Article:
“Both farms and food banks have reported positive outcomes and interest in seeing the program continue,” said Maddie Price, farm to community program manager with HAH. “Continuing this program makes sense because we're not nearly ‘out of the woods’ with COVID-19 and its economic impacts. Food insecurity is still high, and farms' usual sales outlets haven't returned to ‘normal.’ … Besides ensuring that everyone can achieve food and nutritional security—on a local level, funding small farm-to-food bank relationships helps to tip the scales toward a more resilient and sustainable food system.”

Produce offerings at Des Moines Area Food Bank, a PCC food bank partner

Shenandoah April 2021

In response to an anonymous survey about the program conducted by HAH, one participating farm shared, “The advance payments in the spring are extremely helpful to pay for upfront costs that sometimes cause us stress. Having a ‘contract order’ that is dependable and yet flexible makes our weekly harvest planning more smooth and efficient.”

“Continuing this program makes sense because we're not nearly ‘out of the woods’ with COVID-19 and its economic impacts. Food insecurity is still high, and farms' usual sales outlets haven't returned to ‘normal.'" -Maddie Price

The food banks have also been really happy with the new program. "We were able to order more local, organic items at a fair price,” shared one of the participating food banks in an anonymous survey conducted by PCC. “We really enjoyed being able to order more satisfying items that clients ask for like garlic, basil, cucumbers, and tomatoes."

Because seven of the participating farms are certified organic (and four more are organically managed), the program has been able to make a significant amount of organic produce available to local residents experiencing food insecurity.

Global Organics April 2021

Fresh produce from one of PCC's farm-to-food bank partners, Alvarez Organic Farms

“All people need nutritious, safe food to live heathy lives, and organically grown produce is found to contain higher concentrations of micronutrients and fewer pesticide residues than conventionally grown produce,” said Price. “We are working to reduce barriers so that more people can access organic food, if they would like, while continuing to support the farmers and making sure they are being compensated well for their work.”

Tefft said the program has had “a variety of unintended positive consequences, such as giving small family farms an opportunity to step into a wholesale market and providing an avenue to specific products that food banks had never previously been able to offer their clientele.”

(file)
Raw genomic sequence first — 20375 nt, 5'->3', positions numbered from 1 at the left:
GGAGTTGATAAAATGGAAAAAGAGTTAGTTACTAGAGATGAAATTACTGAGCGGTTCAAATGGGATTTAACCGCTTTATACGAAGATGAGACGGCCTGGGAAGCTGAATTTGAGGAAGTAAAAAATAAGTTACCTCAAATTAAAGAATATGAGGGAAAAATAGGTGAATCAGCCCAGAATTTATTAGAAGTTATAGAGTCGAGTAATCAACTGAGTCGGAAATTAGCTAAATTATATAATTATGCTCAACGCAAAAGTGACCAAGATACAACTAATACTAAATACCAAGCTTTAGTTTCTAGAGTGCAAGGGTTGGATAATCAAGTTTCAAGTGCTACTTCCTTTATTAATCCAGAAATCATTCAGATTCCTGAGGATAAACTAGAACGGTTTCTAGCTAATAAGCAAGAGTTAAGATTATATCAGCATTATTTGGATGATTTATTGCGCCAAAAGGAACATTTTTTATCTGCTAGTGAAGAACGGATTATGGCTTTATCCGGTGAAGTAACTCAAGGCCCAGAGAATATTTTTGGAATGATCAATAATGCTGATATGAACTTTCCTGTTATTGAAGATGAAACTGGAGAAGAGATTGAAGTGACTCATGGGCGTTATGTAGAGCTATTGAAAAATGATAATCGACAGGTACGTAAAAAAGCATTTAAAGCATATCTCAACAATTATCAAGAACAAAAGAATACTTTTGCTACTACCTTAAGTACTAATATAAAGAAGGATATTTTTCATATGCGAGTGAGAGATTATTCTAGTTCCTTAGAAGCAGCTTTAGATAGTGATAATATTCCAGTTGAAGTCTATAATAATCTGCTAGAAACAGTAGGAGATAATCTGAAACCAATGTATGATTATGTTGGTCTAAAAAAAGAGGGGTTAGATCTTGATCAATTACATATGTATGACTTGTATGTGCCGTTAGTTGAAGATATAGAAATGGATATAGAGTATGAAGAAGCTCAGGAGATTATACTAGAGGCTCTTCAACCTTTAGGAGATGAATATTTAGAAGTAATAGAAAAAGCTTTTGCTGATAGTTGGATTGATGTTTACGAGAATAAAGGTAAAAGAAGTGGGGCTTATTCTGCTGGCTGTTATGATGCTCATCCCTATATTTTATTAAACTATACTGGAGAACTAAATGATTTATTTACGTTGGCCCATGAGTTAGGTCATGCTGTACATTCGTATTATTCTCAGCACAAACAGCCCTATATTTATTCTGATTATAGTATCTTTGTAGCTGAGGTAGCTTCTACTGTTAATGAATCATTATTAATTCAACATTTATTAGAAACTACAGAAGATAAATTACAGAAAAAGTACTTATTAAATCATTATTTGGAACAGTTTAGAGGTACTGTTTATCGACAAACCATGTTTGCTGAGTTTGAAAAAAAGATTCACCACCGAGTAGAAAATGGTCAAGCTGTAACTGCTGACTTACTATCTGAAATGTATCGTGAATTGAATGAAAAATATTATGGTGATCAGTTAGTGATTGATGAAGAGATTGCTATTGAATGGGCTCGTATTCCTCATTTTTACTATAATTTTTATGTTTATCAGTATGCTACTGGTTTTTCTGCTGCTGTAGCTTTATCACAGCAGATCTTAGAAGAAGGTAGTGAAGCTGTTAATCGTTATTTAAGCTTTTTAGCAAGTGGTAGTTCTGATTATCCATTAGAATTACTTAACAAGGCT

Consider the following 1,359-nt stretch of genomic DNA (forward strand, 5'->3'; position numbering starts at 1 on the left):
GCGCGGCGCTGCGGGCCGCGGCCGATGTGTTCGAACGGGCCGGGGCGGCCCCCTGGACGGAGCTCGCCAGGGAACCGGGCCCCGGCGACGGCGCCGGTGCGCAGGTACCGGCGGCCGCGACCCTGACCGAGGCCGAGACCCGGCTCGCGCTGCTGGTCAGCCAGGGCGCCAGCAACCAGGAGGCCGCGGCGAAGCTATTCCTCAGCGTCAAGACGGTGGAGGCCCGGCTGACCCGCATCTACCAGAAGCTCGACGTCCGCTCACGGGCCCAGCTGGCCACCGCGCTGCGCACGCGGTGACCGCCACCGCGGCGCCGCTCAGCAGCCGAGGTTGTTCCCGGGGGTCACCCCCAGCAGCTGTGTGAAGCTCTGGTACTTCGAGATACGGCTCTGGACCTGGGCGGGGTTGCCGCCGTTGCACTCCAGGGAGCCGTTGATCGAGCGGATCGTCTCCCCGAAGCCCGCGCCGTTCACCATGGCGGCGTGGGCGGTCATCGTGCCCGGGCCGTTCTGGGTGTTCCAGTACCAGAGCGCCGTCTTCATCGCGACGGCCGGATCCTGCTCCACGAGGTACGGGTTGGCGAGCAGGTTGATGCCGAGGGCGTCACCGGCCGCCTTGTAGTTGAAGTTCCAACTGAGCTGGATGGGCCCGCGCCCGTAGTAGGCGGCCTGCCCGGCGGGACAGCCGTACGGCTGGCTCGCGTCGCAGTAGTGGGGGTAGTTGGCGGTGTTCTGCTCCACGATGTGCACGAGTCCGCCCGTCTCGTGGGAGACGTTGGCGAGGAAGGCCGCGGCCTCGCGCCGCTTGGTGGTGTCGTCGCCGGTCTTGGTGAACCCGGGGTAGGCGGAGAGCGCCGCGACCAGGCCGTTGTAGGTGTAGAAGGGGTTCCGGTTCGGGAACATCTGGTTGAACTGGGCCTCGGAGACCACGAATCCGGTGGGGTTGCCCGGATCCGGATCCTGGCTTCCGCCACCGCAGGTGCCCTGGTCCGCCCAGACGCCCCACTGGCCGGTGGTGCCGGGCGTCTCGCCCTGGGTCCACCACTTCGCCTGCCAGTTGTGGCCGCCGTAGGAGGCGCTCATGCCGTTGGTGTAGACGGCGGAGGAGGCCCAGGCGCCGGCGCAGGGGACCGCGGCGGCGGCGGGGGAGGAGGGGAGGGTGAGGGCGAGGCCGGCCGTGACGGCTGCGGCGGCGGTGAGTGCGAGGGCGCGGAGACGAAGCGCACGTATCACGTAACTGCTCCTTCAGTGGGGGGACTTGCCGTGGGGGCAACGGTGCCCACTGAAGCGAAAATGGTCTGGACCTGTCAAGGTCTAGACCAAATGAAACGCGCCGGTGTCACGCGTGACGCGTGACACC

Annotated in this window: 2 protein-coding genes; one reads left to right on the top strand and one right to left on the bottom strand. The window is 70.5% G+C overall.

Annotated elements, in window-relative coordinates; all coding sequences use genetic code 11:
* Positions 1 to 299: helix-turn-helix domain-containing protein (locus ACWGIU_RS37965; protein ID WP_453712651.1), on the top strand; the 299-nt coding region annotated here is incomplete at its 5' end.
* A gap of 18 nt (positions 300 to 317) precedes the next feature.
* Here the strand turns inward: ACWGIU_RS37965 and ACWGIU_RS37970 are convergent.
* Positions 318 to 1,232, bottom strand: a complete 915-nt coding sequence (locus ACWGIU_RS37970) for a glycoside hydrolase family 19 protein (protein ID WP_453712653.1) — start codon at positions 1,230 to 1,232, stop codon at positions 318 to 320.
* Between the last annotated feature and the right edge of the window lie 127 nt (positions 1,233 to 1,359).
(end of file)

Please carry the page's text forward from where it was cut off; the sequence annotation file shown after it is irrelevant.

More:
“We are working to reduce barriers so that more people can access organic food, if they would like, while continuing to support the farmers and making sure they are being compensated well for their work.” -Maddie Price

Asked if she had any advice for retailers interested in starting similar programs, Tefft said, “Grocers can play a very important role in supporting the local food system—sharing resources such as relationships with vendors or local nonprofits, raising funds from community, [and] educating the public regarding how they can best contribute.” 

Produce Department of PCC Community Market in Ballard, Washington

Misionero April 2021

Tefft said PCC and its partners are currently in the midst of creating the CSA-style contracts between farms and food banks for this upcoming growing season.

“Food banks are still experiencing a high demand, and local farmers provide stable relationships that can continue long after the pandemic is over,” said Jennifer Antos, executive director of NFM. “With restaurant closures and farmers markets still under COVID restrictions that limit the number of vendors and shoppers, farmers are seeking new sales opportunities to maintain their businesses and production. These relationships between farms and food banks can be long-lasting and continue to strengthen the local food system. Both parties fill a need for the other, not just during times of emergency.”

State of Organic Produce 2020 promo